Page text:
For a technology
originally designed for the rapid dissemination of current material, the
Internet is nevertheless remarkably helpful for those unhurriedly
probing for information on more ancient topics of interest. This issue
we look at some Web sites devoted to the study of history. As always,
the handful mentioned here represent just the tiniest fraction of what
We start with
England, in particular the England of the 5th to 9th centuries. Someone
called Melanie runs the Eclecticity site, a sub-page of which is Anglo-Saxon
England. Apart from a brief overview of the period (with maps), she
provides several dozen link sites on related topics for you to explore,
together with a bibliography.
While this site
has not been updated for some time, it would make a useful jumping-off
point for those interested in the subject.
Moving a little
further afield, we come to a site run by the History Department of
Hanover College, Indiana. It goes by the title of Texts and
Documents: Europe. I have had occasion to mention Project Gutenberg
more than once in this column, and this site is in the same vein, with
numerous documents ready for your study. The texts are divided into four
main periods: Ancient (to 500 AD), Medieval (500-1500), Early Modern
(1500-1789) and Modern (1798 to the present). Each period has a number
of subtopics, with Early Modern, for instance, so far containing:
The Protestant Reformation
The Catholic Reformation
The Scientific Revolution
For those who
prefer to search by subject discipline, each era has general links such
as literature, philosophy, theology, politics and science, plus dozens
of further Web sites to conect to.
While on the
subject of historical texts, why not explore the Dead Sea Scrolls? A
well put together site based on an exhibit at the United States Library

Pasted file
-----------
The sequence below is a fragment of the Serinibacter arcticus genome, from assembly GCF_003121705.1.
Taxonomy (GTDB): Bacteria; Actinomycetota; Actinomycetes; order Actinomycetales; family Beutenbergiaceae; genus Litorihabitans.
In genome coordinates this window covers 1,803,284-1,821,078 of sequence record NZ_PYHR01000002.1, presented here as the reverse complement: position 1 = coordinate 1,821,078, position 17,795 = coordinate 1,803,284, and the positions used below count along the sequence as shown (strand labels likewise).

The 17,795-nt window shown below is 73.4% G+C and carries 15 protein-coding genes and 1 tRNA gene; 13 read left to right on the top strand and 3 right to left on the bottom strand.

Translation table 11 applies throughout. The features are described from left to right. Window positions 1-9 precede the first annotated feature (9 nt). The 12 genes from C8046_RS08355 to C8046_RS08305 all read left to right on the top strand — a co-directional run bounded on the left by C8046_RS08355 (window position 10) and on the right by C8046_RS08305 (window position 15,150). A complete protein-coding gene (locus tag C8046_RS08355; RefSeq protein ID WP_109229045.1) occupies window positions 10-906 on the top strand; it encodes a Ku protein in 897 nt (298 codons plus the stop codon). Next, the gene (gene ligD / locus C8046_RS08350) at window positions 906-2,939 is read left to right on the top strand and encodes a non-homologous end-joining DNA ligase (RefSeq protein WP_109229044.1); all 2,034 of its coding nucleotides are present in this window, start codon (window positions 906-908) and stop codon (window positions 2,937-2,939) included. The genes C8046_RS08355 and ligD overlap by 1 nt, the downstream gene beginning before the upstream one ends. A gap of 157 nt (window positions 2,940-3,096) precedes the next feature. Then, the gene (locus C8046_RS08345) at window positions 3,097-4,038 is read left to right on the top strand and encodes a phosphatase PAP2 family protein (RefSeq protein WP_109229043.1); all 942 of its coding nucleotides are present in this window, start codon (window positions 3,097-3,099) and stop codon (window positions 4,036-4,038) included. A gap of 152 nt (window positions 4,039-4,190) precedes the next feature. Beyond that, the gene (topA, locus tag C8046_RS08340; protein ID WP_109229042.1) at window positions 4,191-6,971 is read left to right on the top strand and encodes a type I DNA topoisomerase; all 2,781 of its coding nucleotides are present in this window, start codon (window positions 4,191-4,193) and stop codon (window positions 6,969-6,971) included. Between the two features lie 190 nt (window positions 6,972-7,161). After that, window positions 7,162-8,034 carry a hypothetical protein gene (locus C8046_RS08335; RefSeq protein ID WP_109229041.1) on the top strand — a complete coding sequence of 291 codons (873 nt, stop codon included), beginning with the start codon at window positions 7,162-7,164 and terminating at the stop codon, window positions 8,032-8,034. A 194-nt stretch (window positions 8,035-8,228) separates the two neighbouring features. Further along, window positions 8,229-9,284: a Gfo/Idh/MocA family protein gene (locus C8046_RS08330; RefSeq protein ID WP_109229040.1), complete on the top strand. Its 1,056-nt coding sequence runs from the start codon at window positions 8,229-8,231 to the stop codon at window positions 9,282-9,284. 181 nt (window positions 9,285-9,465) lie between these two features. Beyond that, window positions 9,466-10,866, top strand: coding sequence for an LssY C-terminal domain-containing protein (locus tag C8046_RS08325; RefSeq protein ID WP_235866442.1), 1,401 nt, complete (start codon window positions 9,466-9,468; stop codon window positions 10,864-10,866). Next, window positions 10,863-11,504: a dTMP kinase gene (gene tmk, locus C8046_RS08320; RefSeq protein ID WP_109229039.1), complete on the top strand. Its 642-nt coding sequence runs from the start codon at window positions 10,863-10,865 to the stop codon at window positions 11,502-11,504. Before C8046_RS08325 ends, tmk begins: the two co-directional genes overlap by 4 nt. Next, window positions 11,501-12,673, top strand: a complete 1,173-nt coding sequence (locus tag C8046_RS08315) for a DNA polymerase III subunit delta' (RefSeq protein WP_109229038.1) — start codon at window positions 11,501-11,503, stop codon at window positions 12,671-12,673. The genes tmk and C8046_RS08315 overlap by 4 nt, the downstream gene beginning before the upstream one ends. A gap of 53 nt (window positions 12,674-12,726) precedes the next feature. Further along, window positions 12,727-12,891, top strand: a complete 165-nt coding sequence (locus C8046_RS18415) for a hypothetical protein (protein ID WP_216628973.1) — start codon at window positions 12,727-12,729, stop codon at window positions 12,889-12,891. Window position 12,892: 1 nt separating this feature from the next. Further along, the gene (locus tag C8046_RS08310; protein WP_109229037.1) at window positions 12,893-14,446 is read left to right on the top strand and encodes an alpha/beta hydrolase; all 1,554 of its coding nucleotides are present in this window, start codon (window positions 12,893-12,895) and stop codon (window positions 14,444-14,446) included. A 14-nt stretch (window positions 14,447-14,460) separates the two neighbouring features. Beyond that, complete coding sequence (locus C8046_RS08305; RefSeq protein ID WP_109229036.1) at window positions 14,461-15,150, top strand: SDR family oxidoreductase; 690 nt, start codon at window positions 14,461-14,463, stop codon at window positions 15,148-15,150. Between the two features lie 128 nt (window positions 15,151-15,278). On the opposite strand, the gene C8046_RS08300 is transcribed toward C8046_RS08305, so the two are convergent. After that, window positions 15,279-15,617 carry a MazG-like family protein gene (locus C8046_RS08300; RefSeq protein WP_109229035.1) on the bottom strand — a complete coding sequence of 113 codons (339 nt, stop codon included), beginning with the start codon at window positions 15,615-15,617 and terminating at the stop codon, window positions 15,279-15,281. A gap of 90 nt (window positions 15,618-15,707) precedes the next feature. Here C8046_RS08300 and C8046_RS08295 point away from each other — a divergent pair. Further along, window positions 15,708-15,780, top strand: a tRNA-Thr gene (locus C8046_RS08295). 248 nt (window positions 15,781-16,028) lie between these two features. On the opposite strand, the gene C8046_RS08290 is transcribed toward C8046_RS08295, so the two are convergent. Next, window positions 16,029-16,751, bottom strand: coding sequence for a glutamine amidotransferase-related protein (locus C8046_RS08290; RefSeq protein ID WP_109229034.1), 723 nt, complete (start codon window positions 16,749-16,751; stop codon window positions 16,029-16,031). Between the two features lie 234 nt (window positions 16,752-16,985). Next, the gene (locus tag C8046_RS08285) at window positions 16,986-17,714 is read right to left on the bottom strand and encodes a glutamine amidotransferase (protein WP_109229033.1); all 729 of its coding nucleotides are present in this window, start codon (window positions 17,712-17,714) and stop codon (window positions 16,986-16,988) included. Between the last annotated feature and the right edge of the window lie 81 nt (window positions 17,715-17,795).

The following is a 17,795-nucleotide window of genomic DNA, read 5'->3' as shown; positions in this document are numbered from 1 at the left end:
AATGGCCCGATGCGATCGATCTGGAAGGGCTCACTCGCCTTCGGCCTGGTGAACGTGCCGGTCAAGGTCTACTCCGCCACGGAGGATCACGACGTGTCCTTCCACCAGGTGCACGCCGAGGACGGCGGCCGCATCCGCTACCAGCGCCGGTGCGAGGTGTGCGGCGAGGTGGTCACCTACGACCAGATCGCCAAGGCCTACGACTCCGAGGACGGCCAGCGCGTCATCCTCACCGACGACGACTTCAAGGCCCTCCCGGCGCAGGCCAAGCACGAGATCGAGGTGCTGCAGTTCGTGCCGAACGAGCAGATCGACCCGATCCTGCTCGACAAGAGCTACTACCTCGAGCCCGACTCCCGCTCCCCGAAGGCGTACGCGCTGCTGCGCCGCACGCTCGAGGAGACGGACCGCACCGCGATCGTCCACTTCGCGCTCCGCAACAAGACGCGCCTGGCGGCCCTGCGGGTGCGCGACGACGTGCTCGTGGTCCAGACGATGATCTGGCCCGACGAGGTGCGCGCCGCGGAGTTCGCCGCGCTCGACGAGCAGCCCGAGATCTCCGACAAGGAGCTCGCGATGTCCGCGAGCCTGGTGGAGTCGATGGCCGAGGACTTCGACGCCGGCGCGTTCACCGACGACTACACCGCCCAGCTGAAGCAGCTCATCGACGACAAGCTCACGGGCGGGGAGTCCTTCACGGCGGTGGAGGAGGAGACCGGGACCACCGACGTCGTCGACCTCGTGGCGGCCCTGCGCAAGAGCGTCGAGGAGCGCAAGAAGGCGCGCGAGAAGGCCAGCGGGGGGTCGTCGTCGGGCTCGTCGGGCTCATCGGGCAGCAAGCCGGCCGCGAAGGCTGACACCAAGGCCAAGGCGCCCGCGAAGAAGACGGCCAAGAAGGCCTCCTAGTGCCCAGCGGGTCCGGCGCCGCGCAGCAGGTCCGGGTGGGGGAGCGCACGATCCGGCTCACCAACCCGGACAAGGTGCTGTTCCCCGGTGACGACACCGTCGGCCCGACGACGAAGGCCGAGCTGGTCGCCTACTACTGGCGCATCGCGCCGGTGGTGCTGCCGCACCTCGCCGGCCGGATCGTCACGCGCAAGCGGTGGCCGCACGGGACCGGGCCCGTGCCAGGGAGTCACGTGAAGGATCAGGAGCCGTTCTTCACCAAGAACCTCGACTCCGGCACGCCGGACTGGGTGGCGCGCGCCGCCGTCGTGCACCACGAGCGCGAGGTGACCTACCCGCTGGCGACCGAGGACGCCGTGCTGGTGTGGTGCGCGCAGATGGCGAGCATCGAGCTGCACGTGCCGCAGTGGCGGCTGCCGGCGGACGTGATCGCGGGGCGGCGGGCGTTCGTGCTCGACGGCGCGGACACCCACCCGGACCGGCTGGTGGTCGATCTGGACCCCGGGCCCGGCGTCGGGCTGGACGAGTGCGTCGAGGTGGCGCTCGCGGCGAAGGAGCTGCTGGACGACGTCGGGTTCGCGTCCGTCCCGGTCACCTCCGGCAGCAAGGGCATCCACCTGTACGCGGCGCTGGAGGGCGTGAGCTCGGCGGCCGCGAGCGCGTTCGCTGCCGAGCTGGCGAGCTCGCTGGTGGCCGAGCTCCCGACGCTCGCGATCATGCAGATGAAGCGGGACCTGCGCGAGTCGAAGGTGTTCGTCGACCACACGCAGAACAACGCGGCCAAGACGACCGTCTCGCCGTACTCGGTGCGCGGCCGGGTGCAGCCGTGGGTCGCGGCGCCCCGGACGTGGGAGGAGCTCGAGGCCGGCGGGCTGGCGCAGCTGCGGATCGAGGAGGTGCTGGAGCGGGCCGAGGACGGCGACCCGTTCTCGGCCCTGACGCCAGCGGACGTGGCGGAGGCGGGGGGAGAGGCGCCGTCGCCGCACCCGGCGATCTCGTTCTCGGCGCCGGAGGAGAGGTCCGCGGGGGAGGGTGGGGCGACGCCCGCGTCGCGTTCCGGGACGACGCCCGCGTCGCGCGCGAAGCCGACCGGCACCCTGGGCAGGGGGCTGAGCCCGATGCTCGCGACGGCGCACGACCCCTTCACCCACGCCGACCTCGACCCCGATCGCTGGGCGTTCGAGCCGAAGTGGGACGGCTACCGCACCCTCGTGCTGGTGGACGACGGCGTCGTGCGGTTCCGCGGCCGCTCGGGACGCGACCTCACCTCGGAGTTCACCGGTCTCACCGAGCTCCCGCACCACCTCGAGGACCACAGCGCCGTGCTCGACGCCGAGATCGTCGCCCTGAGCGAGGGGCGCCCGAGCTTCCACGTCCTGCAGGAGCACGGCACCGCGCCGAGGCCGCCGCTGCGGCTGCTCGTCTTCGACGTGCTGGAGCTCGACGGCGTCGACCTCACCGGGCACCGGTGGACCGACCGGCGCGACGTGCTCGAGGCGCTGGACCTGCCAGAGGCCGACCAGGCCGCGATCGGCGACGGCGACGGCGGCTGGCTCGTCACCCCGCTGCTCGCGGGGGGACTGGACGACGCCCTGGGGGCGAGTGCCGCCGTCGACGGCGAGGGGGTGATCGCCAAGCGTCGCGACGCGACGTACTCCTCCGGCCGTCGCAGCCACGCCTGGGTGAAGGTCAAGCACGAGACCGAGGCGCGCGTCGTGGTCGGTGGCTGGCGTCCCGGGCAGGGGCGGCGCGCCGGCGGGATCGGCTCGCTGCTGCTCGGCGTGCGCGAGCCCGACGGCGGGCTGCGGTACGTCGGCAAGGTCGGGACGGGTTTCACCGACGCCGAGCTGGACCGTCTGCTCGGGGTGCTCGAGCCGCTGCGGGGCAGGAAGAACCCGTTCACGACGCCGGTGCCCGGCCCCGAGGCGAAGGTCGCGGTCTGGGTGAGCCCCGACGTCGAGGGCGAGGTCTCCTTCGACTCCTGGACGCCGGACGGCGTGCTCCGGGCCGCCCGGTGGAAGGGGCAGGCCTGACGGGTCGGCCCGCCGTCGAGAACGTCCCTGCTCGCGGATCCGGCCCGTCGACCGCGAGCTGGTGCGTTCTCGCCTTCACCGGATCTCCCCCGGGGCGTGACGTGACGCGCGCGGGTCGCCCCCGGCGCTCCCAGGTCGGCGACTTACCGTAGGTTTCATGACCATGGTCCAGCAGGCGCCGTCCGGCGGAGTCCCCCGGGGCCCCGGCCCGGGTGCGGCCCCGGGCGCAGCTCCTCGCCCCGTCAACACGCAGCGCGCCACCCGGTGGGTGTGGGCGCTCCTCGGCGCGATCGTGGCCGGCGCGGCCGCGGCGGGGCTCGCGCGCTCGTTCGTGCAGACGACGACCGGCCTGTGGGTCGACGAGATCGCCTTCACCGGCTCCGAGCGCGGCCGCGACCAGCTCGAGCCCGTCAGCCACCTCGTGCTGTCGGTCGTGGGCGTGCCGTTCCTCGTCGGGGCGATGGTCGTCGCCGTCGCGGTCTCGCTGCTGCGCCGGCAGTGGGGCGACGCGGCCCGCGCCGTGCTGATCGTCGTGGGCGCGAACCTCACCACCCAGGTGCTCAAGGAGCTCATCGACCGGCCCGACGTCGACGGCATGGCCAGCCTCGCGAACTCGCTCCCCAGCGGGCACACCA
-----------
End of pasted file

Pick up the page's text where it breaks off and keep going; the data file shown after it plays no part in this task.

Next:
of Congress will help you do just that — Scrolls from the Dead Sea:
The Ancient Library of Qumran and Modern Scholarship.
There are five
Introduction — The World of the
The Qumran Library
The Qumran Community
Today — 2,000 Years Later
In addition there
is an Outline of Objects and Topics.
A very good site,
with plenty of pictures.
site is that prepared by the Cowles History Group and entitled The
History Net: Where History Lives on the Web. This is almost
exclusively about U.S. history, though there is a sub-page on world
history. By the looks of it, it is regularly updated, so that the items
will be different each time you visit. Last time I dropped in, This
Week’s Features were
Lincoln and the Chicken Bone
Coney Island: The Nickel Empire
The Great Dinosaur Feud
America’s First Beach Resort
Reckoning at Gettysburg
Top 200 Traditional American
Japan’s Ace of Aces
Collecting Cobalt Decorated
In addition to
the weekly articles, there are unchanging regular features, or Archives
as they call them, which include
World War II
Homes and Heritage,
and so on.
A site with a
difference is History Buff’s Audio Library. The purpose here is
to provide you with audio recordings of famous people and events. Again,
all are American. Included are recordings in RealAudio format of the
following sorts of things:
P.T. Barnum giving the world’s
first recorded commercial plug (1890)
A 1912 speech by Theodore Roosevelt
A speech by Bruno Richard Hauptmann
after his conviction for the Lindbergh Baby Kidnapping (1935)
A 1935 speech by Amelia Earhart
That famous on-the-spot report of
the Hindenberg Disaster (7 May, 1937)
J.F. Kennedy’s Inaugural Speech
Martin Luther King’s “I Have a
Dream” Speech (28 August, 1963)
The shooting of Lee Harvey Oswald,
by a reporter on the scene (25 November, 1963)
The “one small step”
communication from the moon (20 July, 1969).
If you don’t
have the RealAudio Player, you can download a copy for free from the
local history?” I hear you ask. Ok, then.
The School of
History and Politics at James Cook University and the Department of
History at Melbourne University have jointly developed the site called The
Electronic Journal of Australian and New Zealand History.
editors of the Journal have a special interest in providing a
peer evaluated forum for appraisal of new technologies in research and
teaching. It is concerned with how interactive multi-media be most
effectively used to represent the past in all its richness and
complexity . . . EJANZH exploits the possibilities of new
communication technologies, but aims to do so in ways which complement
the activities of established paper- based historical journals.
Book and CD Rom reviews
A useful list of
other academic history sites around the world (mainly Australian) is
also provided. New work is continually being added, and there is a
keyword search engine provided for all material in the Journal.
A small but
growing site, with a scholarly emphasis.